Sweden's former top virus expert says lockdowns are just a way of delaying the inevitable and warns that New Zealand could face years of quarantining foreigners entering the country, even after wiping out Covid-19.
Johan Giesecke has defended his country's coronavirus strategy, saying lockdowns do not prevent surges in cases or deaths, but merely delay them.
Giesecke believes it is "futile" to attempt to stop the spread and says most countries will end up in a similar position, regardless of their strategy, until treatment can be found.
He believes Denmark, Norway and Finland, which are in full lockdown, will end up with the same number of cases as Sweden, which isn't, as soon as their restrictions ease.
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He also says New Zealand will begin importing cases from overseas, after successfully suppressing the virus during lockdown.
To avoid that, quarantine measures will have to stay in place until a vaccine is developed - something he says could take a decade, or longer.
Giesecke spoke out to Swedish media after the country's current top virus expert, Anders Tegnell, refused to recommend a lockdown, as deaths and case numbers continue to soar.
Sweden has more than 25,000 cases of Covid-19 and more than 3170 people have died.
Meanwhile, Norway has 8034 cases and 217 deaths.
The Scandinavian countries which have gone into lockdown have announced they will begin easing restrictions.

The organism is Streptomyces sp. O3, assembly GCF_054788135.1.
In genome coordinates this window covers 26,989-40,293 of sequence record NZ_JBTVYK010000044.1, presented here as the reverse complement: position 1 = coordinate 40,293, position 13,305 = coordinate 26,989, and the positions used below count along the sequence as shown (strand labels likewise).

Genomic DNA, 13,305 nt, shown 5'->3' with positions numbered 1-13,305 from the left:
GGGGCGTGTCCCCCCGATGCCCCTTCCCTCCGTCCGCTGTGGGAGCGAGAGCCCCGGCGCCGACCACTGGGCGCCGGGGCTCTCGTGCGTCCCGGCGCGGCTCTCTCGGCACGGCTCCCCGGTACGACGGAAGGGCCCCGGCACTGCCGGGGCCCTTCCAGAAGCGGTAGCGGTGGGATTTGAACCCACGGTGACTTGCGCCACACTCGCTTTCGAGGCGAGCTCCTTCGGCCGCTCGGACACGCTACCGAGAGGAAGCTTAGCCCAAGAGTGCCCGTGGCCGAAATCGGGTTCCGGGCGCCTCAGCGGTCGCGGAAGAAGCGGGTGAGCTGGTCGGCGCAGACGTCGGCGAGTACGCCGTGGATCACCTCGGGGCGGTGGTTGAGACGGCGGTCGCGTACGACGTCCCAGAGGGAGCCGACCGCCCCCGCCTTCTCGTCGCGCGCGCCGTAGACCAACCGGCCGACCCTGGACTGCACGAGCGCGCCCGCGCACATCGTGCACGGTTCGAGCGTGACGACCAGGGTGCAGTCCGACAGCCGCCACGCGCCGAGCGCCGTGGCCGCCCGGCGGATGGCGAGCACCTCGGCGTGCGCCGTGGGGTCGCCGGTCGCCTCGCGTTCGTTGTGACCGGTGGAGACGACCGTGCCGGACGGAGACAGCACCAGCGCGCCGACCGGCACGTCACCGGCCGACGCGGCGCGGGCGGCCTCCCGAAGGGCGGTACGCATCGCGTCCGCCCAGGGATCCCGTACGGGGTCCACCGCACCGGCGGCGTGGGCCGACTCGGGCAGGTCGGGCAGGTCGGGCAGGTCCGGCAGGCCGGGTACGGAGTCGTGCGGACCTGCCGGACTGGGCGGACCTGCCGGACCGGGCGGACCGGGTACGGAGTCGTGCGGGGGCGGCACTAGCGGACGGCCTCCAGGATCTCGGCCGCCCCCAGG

Giesecke says this means it is only a matter of time before their numbers rival Sweden's.
Because of the highly contagious nature of Covid-19, he wrote in The Lancet that "everyone will be exposed to [the virus] and most people will become infected".
He agreed flattening the curve was important to stop hospitals being overwhelmed but argued it was naive to think you could eliminate the virus without the vaccine.
"There is very little we can do to prevent this spread," he said. "A lockdown might delay severe cases for a while, but once restrictions are eased, cases will reappear.
"I expect that when we count the number of deaths from Covid-19 in each country in one year from now, the figures will be similar, regardless of measures taken."
"Our most important task is not to stop spread, which is all but futile, but to concentrate on giving the unfortunate victims optimal care," he added.
Speaking to the Swedish newspaper Dagens Nyheter in a follow-up interview, he used the example of New Zealand, widely praised globally for its Covid-19 response.
He says New Zealand is still at risk from cases being imported from overseas as soon as borders open.
The only way to avoid that, he believes, is by putting every new arrival in a 14-day quarantine.